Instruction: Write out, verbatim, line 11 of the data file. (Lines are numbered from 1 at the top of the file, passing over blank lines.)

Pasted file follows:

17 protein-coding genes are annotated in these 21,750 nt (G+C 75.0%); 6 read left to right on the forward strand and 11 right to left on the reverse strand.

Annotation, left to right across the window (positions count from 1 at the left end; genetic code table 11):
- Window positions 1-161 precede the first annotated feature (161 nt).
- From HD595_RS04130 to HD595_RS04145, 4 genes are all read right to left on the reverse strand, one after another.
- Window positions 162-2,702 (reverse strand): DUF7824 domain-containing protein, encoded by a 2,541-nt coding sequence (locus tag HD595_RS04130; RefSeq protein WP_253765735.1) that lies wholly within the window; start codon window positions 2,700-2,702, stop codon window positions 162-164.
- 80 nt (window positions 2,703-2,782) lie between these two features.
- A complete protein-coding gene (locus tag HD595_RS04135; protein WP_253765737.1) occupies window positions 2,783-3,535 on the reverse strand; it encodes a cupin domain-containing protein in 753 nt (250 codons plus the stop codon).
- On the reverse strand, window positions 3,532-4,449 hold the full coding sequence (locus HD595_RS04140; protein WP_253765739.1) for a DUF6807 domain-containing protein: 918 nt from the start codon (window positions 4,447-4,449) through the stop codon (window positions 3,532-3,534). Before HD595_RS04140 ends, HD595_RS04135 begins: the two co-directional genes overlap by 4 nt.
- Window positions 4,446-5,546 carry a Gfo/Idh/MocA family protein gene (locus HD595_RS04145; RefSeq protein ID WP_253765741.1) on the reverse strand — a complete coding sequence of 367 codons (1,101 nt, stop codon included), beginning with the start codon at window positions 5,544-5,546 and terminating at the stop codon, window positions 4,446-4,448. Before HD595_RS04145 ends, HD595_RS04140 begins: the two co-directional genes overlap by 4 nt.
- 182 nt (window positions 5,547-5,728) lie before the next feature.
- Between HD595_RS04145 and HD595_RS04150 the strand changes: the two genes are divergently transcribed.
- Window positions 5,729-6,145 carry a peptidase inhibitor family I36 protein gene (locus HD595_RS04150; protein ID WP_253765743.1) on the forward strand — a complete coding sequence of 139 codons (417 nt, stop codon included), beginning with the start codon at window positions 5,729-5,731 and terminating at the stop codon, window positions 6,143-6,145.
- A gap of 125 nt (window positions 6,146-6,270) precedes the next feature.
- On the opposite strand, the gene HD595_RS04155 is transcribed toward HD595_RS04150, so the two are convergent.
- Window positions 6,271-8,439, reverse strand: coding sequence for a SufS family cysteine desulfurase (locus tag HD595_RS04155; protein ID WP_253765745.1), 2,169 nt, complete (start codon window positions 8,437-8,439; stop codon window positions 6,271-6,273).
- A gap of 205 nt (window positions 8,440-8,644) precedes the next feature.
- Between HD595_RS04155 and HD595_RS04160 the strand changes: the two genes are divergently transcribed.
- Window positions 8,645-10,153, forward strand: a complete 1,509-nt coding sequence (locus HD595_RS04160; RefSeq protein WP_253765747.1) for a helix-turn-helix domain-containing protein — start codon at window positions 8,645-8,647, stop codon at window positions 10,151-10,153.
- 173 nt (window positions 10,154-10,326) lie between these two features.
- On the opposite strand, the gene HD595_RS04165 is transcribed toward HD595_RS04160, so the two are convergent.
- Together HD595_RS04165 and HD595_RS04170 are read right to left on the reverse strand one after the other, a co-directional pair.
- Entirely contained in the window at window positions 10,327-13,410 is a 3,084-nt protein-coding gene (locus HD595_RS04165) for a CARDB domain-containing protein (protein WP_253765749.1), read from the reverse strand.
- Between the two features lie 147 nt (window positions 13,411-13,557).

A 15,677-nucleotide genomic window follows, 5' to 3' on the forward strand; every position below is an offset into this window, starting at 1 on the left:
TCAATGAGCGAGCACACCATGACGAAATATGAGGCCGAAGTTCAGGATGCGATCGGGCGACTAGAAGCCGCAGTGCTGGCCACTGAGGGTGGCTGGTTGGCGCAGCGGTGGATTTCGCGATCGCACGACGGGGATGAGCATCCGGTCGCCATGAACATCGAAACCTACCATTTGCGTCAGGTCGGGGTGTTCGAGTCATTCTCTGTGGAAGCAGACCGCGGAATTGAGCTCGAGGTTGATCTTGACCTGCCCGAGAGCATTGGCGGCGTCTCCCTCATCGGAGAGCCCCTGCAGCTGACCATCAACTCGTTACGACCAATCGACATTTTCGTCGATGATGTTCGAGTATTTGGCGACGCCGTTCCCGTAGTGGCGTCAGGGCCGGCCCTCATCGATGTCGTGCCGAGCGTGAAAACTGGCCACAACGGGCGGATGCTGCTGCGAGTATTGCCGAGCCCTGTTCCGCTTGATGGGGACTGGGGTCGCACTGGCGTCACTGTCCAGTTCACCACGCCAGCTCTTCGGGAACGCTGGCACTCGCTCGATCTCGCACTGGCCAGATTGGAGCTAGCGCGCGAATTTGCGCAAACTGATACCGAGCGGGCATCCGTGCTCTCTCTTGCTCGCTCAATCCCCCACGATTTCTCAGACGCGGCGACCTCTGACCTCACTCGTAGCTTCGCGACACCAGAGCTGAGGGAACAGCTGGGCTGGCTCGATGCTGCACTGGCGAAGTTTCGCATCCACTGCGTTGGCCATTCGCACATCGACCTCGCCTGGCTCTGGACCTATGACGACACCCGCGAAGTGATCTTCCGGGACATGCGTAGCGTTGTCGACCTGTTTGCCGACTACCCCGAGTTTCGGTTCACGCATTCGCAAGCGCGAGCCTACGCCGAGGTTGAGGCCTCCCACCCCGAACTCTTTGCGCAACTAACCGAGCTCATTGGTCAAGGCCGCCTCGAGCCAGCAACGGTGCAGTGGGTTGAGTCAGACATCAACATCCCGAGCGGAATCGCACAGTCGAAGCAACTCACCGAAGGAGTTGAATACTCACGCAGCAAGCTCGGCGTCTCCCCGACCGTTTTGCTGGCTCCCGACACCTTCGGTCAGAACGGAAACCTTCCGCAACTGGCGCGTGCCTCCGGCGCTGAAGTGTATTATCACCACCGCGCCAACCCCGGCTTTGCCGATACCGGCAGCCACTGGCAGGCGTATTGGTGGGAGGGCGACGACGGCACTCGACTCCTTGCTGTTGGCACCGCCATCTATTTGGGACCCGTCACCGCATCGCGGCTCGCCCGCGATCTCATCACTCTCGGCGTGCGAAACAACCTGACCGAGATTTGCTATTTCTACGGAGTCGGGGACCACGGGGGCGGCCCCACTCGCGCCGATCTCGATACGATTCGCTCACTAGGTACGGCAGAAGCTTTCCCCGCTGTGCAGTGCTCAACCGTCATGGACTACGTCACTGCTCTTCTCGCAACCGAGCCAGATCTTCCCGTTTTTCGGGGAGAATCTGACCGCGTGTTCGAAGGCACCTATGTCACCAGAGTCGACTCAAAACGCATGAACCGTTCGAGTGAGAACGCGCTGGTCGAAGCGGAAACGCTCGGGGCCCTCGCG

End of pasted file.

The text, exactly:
- Between HD595_RS04145 and HD595_RS04150 the strand changes: the two genes are divergently transcribed.